Filmmaking 101

Christopher Yocum

You’re a bigshot Hollywood producer. You are given a script that can only be described as Ghostbusters meets The X-Files. What do you do?

Well, my fledgling little producer, you go out and get the director of Ghostbusters and the lead actor from the X-Files of course. Next, you throw in some big-name actors in other roles, juice up the film with a big special effects budget and you have a blockbuster on your hands, right? The legitimacy of this formula will go to the test next week with the release of Ivan Reitman’s latest comedy, Evolution.

Evolution is the story of Ira (David Duchovny) and Harry (Orlando Jones), two community college professors who find a meteor that spawns quickly-evolving alien life forms. Their newfound mission: To stop the evolutionary process before the aliens take over the world. Their obstacle: A group of U.S. government scientists, headed up by a bumbling beauty named Allison (Julianne Moore). Their goals collide, becoming a decode-the-human-genome race to see which rival group can figure out a way to stop the aliens first.

“I got this very interesting script from Don Jakoby,” Reitman says, talking about how he got attached to the film. “The idea that something falls onto the earth containing single-celled organisms that evolve very quickly into something more complex and vicious with each successive evolution seemed like a cool idea that I had not seen before. That’s very hard to find.”

Aside from what Reitman perceived to be an innovative script, he was also attracted by the opportunity to make a big-budget, computer graphics-enhanced film. “I had never worked with CGI. Ghostbusters was done in a photochemical world of rubber and matte-paintings. I had always wanted to do something on a bigger scale.”

When asked about the parallels between Evolution and Ghostbusters, Reitman answered, “There is a common theme. I like the idea of the common man who steps in and does something heroic.”

Like Ghostbusters, the hero of Evolution is not a single common man acting alone, but a group of them. Ira and Harry are aided in their quest by another unlikely hero, an aspiring firefighter named Wayne, played by Cottage Grove native Seann William Scott (best known as Stifler from American Pie).

“This was a little different than Dude, Where’s my Car?,” Scott confessed. “Working with David, Orlando and Julianne – some of the actors that have had a huge influence on me – it was great. I was just in awe.” The big-name cast is definately a far cry from Scott’s earlier gigs in commercials as the Sunny Delight guy. You remember, his Mom was the one who always had Sunny D. in the fridge, making her “the coolest.”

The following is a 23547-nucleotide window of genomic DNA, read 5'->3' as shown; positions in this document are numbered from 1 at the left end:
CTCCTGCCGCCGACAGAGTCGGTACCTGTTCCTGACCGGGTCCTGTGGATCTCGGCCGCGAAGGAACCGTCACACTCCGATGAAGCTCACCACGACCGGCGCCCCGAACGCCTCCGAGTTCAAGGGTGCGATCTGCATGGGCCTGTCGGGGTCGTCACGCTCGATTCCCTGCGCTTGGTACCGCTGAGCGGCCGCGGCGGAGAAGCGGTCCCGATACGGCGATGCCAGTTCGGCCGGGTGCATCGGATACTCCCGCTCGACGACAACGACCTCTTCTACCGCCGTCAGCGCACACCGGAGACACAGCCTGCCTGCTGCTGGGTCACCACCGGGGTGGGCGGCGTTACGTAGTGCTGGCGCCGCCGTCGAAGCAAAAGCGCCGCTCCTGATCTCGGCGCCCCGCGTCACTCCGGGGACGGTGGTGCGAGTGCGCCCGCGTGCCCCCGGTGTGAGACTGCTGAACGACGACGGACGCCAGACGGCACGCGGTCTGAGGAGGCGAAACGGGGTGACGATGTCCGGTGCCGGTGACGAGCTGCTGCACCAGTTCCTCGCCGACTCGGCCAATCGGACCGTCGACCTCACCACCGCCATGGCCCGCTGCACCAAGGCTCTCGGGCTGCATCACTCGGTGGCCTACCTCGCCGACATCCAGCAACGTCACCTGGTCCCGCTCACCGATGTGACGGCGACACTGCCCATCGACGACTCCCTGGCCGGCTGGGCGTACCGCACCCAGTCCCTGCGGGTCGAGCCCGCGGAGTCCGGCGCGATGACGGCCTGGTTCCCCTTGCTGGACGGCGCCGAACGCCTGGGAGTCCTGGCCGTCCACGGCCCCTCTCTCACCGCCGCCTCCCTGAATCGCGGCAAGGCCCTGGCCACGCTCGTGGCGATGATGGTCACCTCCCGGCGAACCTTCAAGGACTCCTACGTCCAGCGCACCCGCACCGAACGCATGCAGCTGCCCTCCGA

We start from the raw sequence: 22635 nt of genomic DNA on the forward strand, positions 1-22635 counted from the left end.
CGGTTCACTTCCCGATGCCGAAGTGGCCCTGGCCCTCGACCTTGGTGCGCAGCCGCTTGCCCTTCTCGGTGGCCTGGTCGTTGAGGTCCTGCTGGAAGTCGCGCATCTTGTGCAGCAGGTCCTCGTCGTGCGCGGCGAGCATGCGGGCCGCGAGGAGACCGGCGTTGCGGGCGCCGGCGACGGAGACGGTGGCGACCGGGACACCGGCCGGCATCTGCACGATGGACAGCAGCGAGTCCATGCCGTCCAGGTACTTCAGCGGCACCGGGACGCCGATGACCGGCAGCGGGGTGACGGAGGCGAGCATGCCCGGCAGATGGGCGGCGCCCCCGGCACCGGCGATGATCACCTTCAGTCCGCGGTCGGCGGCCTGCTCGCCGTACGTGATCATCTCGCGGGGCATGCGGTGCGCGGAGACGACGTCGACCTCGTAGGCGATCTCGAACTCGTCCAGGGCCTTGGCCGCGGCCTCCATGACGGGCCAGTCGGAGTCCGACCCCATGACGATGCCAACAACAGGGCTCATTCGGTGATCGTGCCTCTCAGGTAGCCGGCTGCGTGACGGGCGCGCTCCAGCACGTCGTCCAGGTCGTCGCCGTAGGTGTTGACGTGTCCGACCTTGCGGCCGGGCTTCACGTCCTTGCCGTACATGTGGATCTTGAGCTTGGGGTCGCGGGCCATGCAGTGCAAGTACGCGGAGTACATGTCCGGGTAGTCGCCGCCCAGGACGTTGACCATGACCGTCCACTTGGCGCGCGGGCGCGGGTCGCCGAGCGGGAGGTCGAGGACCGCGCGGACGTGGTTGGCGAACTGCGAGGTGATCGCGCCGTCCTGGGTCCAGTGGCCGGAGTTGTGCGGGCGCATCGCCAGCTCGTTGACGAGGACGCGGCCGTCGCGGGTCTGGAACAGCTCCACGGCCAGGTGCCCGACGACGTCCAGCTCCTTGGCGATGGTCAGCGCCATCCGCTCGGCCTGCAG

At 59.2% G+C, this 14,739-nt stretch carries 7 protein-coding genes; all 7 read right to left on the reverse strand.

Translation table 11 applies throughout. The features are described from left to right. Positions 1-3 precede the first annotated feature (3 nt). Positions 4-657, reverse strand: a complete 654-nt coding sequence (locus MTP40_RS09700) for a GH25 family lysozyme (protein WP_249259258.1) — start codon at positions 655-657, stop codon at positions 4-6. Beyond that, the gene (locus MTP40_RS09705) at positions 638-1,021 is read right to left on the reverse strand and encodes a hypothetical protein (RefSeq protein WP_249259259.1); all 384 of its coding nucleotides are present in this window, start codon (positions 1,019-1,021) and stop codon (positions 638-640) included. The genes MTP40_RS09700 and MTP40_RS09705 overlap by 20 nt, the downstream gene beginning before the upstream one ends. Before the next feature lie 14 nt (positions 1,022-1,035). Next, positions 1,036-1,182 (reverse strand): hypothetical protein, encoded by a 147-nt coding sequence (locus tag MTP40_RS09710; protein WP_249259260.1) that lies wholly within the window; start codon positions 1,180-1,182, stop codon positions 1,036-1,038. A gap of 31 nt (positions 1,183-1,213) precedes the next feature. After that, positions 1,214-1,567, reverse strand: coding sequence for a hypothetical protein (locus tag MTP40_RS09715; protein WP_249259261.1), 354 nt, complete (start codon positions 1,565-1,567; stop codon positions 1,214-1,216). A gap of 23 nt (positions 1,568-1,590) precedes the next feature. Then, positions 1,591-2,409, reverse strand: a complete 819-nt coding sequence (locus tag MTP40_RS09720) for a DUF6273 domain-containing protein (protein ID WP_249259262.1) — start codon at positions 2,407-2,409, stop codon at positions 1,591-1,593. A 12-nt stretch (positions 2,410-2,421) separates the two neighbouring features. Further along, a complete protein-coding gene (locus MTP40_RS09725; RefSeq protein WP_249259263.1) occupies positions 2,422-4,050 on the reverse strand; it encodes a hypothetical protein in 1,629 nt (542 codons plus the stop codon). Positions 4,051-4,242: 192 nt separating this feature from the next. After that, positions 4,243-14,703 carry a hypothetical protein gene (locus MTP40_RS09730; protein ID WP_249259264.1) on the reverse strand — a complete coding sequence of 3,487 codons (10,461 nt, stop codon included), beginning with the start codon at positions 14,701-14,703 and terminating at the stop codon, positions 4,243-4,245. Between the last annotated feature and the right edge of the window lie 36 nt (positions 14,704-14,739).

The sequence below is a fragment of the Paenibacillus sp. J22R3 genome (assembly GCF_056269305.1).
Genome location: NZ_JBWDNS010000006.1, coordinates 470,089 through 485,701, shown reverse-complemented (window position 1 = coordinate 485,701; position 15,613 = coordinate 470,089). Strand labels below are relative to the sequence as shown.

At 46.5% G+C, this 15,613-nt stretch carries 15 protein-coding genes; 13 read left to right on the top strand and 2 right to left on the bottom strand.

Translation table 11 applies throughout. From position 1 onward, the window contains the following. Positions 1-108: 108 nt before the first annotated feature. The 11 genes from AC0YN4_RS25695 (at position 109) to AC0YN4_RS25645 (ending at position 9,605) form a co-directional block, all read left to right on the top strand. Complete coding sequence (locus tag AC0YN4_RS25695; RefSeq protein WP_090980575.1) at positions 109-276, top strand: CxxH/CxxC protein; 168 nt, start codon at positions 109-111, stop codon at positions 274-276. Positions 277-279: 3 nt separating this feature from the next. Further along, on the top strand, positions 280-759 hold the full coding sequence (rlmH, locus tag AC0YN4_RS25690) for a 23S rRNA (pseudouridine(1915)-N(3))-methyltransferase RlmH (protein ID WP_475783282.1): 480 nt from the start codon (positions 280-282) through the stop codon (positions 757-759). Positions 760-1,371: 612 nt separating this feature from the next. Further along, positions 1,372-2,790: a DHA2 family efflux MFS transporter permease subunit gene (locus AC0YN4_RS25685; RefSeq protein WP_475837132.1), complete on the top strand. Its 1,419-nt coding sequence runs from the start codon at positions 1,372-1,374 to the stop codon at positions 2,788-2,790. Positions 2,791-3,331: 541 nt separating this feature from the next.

If a few average Joe’s trying to save the world from evolving aliens while trying to overcome the U.S. government and meet a few nice girls in the meantime doesn’t appeal to your liking, Evolution also features its own take on race relations for the more socially conscious viewer.

“I wanted to set up a black-white relationship with David and Orlando that was fresh for the screen,” Reitman reveals. “These are both smart men who are of an equal stature.”

Jones also commented on the relationship. “This is the first movie I’ve seen with a black guy and a white guy as friends and one of them isn’t a convict. Our relationship isn’t based on race at all, we’re just two cats who teach together and are friends. There’s no gimmick. There’s no ridiculous hook.”

As for the special effects, the actors seemed to adjust to working with them fairly easily. In fact, the only actor who had previously worked with special effects – Duchovny – seemed to have the most problems with the technologically enhanced creatures.

“The big blue monkeys had really weird genitalia,” Duchovny sheepishly confessed. “It was kind of hermaphroditic. Julianne called it a ‘testina.’ It was odd because I’d find myself staring at these, and I didn’t want the monkeys to see me staring at their testina’s.” We’ve all been there, Dave.

There you have it, aspiring producers. In order to come up with a potential summer blockbuster all you need to do is gather together Mulder, Clarice Starling, The 7-Up guy and Stifler, throw in a few hermaphroditic aqua-colored apes, come up with an innovative way to destroy the world, make a progressive statement on race relations in this country and let the guy who did Stripes and Animal House direct it all.


Evolution opens today in theaters nationwide.